Atlas, who bore the weight of the heavens on his shoulders, was a Titan who pops up in the tales of the hero, Hercules (or Heracles depending on your language preference). The basic background of the Titans is covered pretty well in the Percy Jackson books, although they are quite biased to the Olympians’ views. The winners always write history don’t they, so the same can be said for mythology. Just in case you aren’t familiar with them, the Titans were a race of super strong giants that ruled the earth before the Olympians (not atheletes, but what we more commonly know as the Greek gods).
  Photo by Jeff Berman
As the film, Clash of the Titans, suggests, there was a war between the Titans and the Olympians and the victorious gods weren’t that kind to their prisoners of war. Many of them were thrown into the pit of Tartarus, however Zeus decided to punish the strong Atlas by forcing him the bear the weight of the celestial sphere (otherwise known as the heavens, the sky or, more recently, the atmosphere) on his shoulders.
Percy Jackson and the Titan’s Curse is fairly faithful to the myth, with various characters having to bear the oppressive weight of the sky after Atlas escapes.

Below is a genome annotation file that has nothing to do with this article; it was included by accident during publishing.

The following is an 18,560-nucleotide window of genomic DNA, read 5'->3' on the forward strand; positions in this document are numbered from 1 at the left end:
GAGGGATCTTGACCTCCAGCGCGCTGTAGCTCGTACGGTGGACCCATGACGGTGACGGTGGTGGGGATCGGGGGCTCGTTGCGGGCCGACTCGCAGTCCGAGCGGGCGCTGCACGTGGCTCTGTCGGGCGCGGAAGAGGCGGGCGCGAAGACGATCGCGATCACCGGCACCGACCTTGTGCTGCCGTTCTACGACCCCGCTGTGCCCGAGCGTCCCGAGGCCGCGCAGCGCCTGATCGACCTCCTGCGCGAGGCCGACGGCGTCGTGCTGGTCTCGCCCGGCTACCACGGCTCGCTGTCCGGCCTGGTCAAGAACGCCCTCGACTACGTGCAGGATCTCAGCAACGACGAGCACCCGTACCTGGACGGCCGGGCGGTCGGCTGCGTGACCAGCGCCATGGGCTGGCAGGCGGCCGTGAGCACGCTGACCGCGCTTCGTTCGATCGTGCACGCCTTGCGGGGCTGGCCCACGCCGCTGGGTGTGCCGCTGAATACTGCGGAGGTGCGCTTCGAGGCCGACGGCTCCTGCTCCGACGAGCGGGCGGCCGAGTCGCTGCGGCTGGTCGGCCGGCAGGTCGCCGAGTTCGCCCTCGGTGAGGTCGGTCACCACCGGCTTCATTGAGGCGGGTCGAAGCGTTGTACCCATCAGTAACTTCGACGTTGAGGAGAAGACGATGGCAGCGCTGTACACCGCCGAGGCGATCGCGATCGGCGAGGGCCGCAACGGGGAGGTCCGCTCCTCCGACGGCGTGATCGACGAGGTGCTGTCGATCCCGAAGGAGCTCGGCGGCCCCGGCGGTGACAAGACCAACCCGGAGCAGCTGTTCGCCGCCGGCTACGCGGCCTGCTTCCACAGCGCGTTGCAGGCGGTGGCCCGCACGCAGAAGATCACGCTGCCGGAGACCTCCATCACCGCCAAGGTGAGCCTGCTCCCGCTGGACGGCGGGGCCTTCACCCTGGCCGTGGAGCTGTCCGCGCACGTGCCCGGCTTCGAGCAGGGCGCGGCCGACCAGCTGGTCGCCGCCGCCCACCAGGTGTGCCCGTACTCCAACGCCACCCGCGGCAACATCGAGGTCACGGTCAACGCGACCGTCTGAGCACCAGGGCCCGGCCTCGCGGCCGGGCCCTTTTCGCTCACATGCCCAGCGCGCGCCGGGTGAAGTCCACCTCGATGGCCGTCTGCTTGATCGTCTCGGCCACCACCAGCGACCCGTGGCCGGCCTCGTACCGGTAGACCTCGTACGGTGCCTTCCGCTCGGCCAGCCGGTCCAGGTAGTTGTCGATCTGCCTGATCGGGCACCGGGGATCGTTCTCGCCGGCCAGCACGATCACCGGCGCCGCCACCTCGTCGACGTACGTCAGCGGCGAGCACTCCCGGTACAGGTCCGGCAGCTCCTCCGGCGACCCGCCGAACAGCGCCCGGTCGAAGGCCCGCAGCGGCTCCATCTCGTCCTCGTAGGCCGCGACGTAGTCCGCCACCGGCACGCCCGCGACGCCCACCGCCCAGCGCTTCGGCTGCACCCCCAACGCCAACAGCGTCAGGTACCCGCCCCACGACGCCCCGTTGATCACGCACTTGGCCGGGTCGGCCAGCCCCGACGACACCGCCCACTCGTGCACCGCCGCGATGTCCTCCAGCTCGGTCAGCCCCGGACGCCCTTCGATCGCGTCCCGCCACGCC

One of the Twelve Labours of Hercules was to take apples from the Garden of Hesperides but for whatever reason (there are a few versions), this was not something he was capable of doing himself. Being one of the few people strong enough to bear Atlas’s burden, he offered to take the weight off the Titan’s shoulders in exchange for getting the apples. Fearing that he was going to leave him carrying the sky forever, Hercules then tricks Atlas into taking the sky back under the impression he was adjusting his clothing.
The story of Atlas and Hercules is retold in Jeanette Winterson’s Weight. Whilst the Percy Jackson books portray all Titans as evil, I felt sympathetic to Winterson’s Atlas and thought Hercules a scheming git. There’s a moment where Atlas is watching mankind attempt to conquer space and they launch the first dog into orbit. When he sees what they plan for the dog, Atlas scoops Laika up and keeps him as a pet. It’s an oddly moving moment and a book I wholly recommend.
Many people assume that an atlas of maps is named after the Titan however this is not the case. According to legend, Mauretanian King Atlas created the first celestial globe and inspired the name. The confusion has caused many a depiction of Atlas to show him holding up a globe rather than the sky. Certainly the myth of Atlas is the source of the saying “to bear the weight of the world on your shoulders”.
Random fact: the first vertebra of the spine (C1) is named atlas as it supports our heads as Atlas supported the sky.

Have you read any other books featuring Atlas? I would love to hear about them.